Decided June 17th, 1920.
Workmen's Compensation Act — Award by Commission — Equitable Relief — Mistake.
A claim having been filed with the Industrial Accident Commission for the death of claimant's husband as being an employee of defendant corporation, and the latter having reported the death as that of one of its employees, no application having been made by such corporation or its insurer for a hearing by the Commission, no appeal taken from the Commission's award against the corporation and the insurer, and the award having been complied with by the making of monthly payments for more than four months, held that the award would not be set aside at the instance of the insurer on the ground of mistake, in that the deceased was an employee not of defendant corporation, but of another, this fact being one which might have been discovered by the insurer at the time of the accident, or within the period during which it made the monthly payments. p. 549
A court of equity will not relieve against a judgment on the ground of a mistake which was in part the result of negligence on the part of the applicant for relief. p. 550
Where an appeal is given by law to the parties to be affected by the action of the tribunal to which the power is given in the first instance of passing upon the question involved, any objection going to the legality or regularity of the proceeding is open for review on that appeal, and redress on such grounds must be sought in that mode only. p. 550
Decided June 17th, 1920.
Appeal from the Circuit Court of Baltimore City (STANTON, J.).
The cause was argued before BOYD, C.J., BRISCOE, THOMAS, PATTISON, URNER, STOCKBRIDGE, ADKINS and OFFUTT, JJ.
J. Kemp Bartlett, Jr., with whom were Bartlett, Poe Claggett on the brief, for the appellant.
J. Royall Tippett, for the appellees.
The case presented by this record has some peculiar features, but involves no novel principle of law for determination.
The United States Fidelity and Guaranty Company was the insurance carrier for The Robert Ramsay Company for injury to its employees under the Workmen's Compensation Act.
The appeal before this Court is from a ruling of the Circuit Court of Baltimore City sustaining a demurrer to a bill of complaint filed by the United States Fidelity and Guaranty Company against Emilie Taylor, widow of Robert L. Taylor, and the Robert Ramsay Company. Taylor, the deceased, was a tally clerk, and while in the discharge of his duty was drowned on the first of March, 1917.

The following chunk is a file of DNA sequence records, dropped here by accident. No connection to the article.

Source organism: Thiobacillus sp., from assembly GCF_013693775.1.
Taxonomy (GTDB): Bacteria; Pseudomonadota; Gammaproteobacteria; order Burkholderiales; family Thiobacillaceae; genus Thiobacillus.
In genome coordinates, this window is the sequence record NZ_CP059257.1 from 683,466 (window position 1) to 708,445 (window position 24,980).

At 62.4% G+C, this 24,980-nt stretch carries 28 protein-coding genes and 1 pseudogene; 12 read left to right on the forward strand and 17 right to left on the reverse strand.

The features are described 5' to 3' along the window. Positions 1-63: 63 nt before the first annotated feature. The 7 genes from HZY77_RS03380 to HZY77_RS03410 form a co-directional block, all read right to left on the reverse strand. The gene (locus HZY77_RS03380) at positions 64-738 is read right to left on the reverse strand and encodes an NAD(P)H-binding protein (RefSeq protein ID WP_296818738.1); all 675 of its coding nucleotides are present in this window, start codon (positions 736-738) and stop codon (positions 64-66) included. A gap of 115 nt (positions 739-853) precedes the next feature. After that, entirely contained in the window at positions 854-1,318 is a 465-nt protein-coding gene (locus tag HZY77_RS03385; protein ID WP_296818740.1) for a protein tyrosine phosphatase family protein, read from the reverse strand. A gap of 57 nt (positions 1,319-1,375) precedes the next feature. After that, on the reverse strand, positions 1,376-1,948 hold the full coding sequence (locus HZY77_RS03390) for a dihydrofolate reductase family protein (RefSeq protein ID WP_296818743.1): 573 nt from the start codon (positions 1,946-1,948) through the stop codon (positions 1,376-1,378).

On the first of May, 1917, Emilie Taylor filed her claim with the State Industrial Accident Commission, and set out that at the time of his death her husband, Robert L. Taylor, was in the employ of The Robert Ramsay Co.
On the third of May there was filed with the said Commission what purported to be the employer's first report of the accident, as required by the provisions of Chapter 800 of the Acts of 1914. This report was signed by A.B. Gillespie, as superintendent of The Robert Ramsay Co.
The bill then alleges that at the time of his death Mr. Taylor was employed by the Johnston Line Steamship Company, and was not an employee of the Robert Ramsay Co.
No application for a hearing within the required time was filed by The Robert Ramsay Co., and accordingly on the sixteenth of May, 1917, the Commission awarded compensation to the widow against the Robert Ramsay Co. and the appellant as insurance carrier. Payments were made in accordance with the award to the first of October, 1917, when the insurer discontinued further payments. Notice of the discontinuance was given to the State Industrial Accident Commission on the twenty-ninth of October, 1917.
In the month of March, 1918, suit was brought by the widow against the Robert Ramsay Company and the United States Fidelity and Guaranty Company for payment of the amount awarded by the Commission, and the payment of which had been discontinued.
In June, 1919, the bill of complaint was filed by the United States Fidelity and Guaranty Company asking for an injunction against the further prosecution of the suit at law which had been instituted.
To this bill Mrs. Emilie Taylor, through her counsel, filed a demurrer, and from the decree of the Circuit Court of Baltimore City sustaining that demurrer, and dismissing the bill, this appeal has been taken.
The theory of the bill is that there was a mistake which had occurred without fault on the part of the insurance carrier, and that it is entitled to be relieved from its obligation, inasmuch as it was an insurance carrier only for the Robert Ramsay Co., and not for the Johnston Line Steamship Co.
The bill further sets out that it was not until some time in the month of May, 1919, that the mistake was discovered and that, therefore, its bill filed in June was seasonably filed, so that no imputation of delay can be ascribed to it.
The effect of the demurrer is of course to admit all the facts properly pleaded, and the question upon which the case must turn is, therefore, a question of law rather than a question of fact.
There is one additional matter to be mentioned in limine, namely, that A.B. Gillespie, who signed the report of the accident to the State Accident Commission, and described himself therein as "superintendent of the Robert Ramsay Co.," was also the agent at the port of Baltimore of the Johnston Line Steamship Co. To this dual position is probably to be attributed much of the confusion which occurred.